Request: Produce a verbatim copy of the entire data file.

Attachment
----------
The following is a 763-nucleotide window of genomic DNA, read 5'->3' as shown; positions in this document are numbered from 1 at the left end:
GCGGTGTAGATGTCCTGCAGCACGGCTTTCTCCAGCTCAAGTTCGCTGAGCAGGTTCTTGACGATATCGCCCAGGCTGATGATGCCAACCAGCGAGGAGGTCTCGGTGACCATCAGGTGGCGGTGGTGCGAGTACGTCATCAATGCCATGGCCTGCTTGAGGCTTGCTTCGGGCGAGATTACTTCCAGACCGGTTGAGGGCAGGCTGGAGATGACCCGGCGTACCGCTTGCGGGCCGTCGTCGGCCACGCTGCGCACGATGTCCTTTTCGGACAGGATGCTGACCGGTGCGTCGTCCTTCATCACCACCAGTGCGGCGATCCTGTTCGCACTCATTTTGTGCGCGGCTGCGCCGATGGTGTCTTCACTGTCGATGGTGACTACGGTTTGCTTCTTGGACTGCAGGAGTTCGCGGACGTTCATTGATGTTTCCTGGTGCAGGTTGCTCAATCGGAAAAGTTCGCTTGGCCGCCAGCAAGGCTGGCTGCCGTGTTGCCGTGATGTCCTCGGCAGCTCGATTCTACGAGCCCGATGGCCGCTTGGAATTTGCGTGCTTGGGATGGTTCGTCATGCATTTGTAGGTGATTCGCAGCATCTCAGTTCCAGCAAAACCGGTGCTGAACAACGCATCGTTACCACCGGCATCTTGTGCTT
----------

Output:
The following is a 763-nucleotide window of genomic DNA, read 5'->3' as shown; positions in this document are numbered from 1 at the left end:
GCGGTGTAGATGTCCTGCAGCACGGCTTTCTCCAGCTCAAGTTCGCTGAGCAGGTTCTTGACGATATCGCCCAGGCTGATGATGCCAACCAGCGAGGAGGTCTCGGTGACCATCAGGTGGCGGTGGTGCGAGTACGTCATCAATGCCATGGCCTGCTTGAGGCTTGCTTCGGGCGAGATTACTTCCAGACCGGTTGAGGGCAGGCTGGAGATGACCCGGCGTACCGCTTGCGGGCCGTCGTCGGCCACGCTGCGCACGATGTCCTTTTCGGACAGGATGCTGACCGGTGCGTCGTCCTTCATCACCACCAGTGCGGCGATCCTGTTCGCACTCATTTTGTGCGCGGCTGCGCCGATGGTGTCTTCACTGTCGATGGTGACTACGGTTTGCTTCTTGGACTGCAGGAGTTCGCGGACGTTCATTGATGTTTCCTGGTGCAGGTTGCTCAATCGGAAAAGTTCGCTTGGCCGCCAGCAAGGCTGGCTGCCGTGTTGCCGTGATGTCCTCGGCAGCTCGATTCTACGAGCCCGATGGCCGCTTGGAATTTGCGTGCTTGGGATGGTTCGTCATGCATTTGTAGGTGATTCGCAGCATCTCAGTTCCAGCAAAACCGGTGCTGAACAACGCATCGTTACCACCGGCATCTTGTGCTT